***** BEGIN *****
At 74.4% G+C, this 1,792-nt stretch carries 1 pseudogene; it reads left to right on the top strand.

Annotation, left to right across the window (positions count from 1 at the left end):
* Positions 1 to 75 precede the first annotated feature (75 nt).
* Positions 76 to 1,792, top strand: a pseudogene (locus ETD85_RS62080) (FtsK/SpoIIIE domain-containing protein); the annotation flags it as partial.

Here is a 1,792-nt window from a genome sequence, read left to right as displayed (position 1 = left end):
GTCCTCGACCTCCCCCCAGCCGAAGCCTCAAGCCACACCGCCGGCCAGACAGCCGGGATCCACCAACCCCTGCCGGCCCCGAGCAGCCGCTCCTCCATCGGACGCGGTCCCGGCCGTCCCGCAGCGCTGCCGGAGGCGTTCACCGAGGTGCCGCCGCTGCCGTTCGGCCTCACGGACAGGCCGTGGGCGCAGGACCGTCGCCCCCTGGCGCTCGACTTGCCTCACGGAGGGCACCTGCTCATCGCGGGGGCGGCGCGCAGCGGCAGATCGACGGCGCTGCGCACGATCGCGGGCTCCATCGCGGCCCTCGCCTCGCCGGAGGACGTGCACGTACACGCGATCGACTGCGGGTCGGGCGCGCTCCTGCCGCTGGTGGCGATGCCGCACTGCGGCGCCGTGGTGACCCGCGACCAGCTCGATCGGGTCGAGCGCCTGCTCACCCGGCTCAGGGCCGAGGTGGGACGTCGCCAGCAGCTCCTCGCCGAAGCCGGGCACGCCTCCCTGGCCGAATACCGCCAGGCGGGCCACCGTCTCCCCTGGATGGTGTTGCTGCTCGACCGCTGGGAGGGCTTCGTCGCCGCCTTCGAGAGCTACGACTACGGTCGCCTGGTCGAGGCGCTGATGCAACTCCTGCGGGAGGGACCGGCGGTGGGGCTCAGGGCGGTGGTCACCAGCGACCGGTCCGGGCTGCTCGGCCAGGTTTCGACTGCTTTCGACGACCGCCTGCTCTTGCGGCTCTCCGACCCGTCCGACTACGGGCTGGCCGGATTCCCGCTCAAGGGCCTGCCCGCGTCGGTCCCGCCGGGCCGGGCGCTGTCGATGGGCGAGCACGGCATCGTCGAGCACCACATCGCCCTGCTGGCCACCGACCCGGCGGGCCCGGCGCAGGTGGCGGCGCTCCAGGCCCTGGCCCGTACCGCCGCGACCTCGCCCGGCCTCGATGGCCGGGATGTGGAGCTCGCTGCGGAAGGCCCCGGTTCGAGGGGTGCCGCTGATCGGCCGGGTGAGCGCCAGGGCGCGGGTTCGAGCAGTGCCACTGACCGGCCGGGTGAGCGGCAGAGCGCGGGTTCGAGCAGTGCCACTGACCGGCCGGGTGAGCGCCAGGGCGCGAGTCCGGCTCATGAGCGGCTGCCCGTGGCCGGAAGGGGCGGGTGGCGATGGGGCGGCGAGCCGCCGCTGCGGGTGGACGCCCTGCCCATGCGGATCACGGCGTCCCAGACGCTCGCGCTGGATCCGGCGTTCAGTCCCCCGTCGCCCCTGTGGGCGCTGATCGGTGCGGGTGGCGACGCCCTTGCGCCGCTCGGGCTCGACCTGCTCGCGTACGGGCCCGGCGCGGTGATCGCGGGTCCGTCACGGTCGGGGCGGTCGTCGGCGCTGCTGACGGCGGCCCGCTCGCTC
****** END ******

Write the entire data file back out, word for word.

At 74.4% G+C, this 1,792-nt stretch carries 1 pseudogene; it reads left to right on the top strand.

Annotation, left to right across the window (positions count from 1 at the left end):
* Positions 1 to 75 precede the first annotated feature (75 nt).
* Positions 76 to 1,792, top strand: a pseudogene (locus ETD85_RS62080) (FtsK/SpoIIIE domain-containing protein); the annotation flags it as partial.

Here is a 1,792-nt window from a genome sequence, read left to right as displayed (position 1 = left end):
GTCCTCGACCTCCCCCCAGCCGAAGCCTCAAGCCACACCGCCGGCCAGACAGCCGGGATCCACCAACCCCTGCCGGCCCCGAGCAGCCGCTCCTCCATCGGACGCGGTCCCGGCCGTCCCGCAGCGCTGCCGGAGGCGTTCACCGAGGTGCCGCCGCTGCCGTTCGGCCTCACGGACAGGCCGTGGGCGCAGGACCGTCGCCCCCTGGCGCTCGACTTGCCTCACGGAGGGCACCTGCTCATCGCGGGGGCGGCGCGCAGCGGCAGATCGACGGCGCTGCGCACGATCGCGGGCTCCATCGCGGCCCTCGCCTCGCCGGAGGACGTGCACGTACACGCGATCGACTGCGGGTCGGGCGCGCTCCTGCCGCTGGTGGCGATGCCGCACTGCGGCGCCGTGGTGACCCGCGACCAGCTCGATCGGGTCGAGCGCCTGCTCACCCGGCTCAGGGCCGAGGTGGGACGTCGCCAGCAGCTCCTCGCCGAAGCCGGGCACGCCTCCCTGGCCGAATACCGCCAGGCGGGCCACCGTCTCCCCTGGATGGTGTTGCTGCTCGACCGCTGGGAGGGCTTCGTCGCCGCCTTCGAGAGCTACGACTACGGTCGCCTGGTCGAGGCGCTGATGCAACTCCTGCGGGAGGGACCGGCGGTGGGGCTCAGGGCGGTGGTCACCAGCGACCGGTCCGGGCTGCTCGGCCAGGTTTCGACTGCTTTCGACGACCGCCTGCTCTTGCGGCTCTCCGACCCGTCCGACTACGGGCTGGCCGGATTCCCGCTCAAGGGCCTGCCCGCGTCGGTCCCGCCGGGCCGGGCGCTGTCGATGGGCGAGCACGGCATCGTCGAGCACCACATCGCCCTGCTGGCCACCGACCCGGCGGGCCCGGCGCAGGTGGCGGCGCTCCAGGCCCTGGCCCGTACCGCCGCGACCTCGCCCGGCCTCGATGGCCGGGATGTGGAGCTCGCTGCGGAAGGCCCCGGTTCGAGGGGTGCCGCTGATCGGCCGGGTGAGCGCCAGGGCGCGGGTTCGAGCAGTGCCACTGACCGGCCGGGTGAGCGGCAGAGCGCGGGTTCGAGCAGTGCCACTGACCGGCCGGGTGAGCGCCAGGGCGCGAGTCCGGCTCATGAGCGGCTGCCCGTGGCCGGAAGGGGCGGGTGGCGATGGGGCGGCGAGCCGCCGCTGCGGGTGGACGCCCTGCCCATGCGGATCACGGCGTCCCAGACGCTCGCGCTGGATCCGGCGTTCAGTCCCCCGTCGCCCCTGTGGGCGCTGATCGGTGCGGGTGGCGACGCCCTTGCGCCGCTCGGGCTCGACCTGCTCGCGTACGGGCCCGGCGCGGTGATCGCGGGTCCGTCACGGTCGGGGCGGTCGTCGGCGCTGCTGACGGCGGCCCGCTCGCTC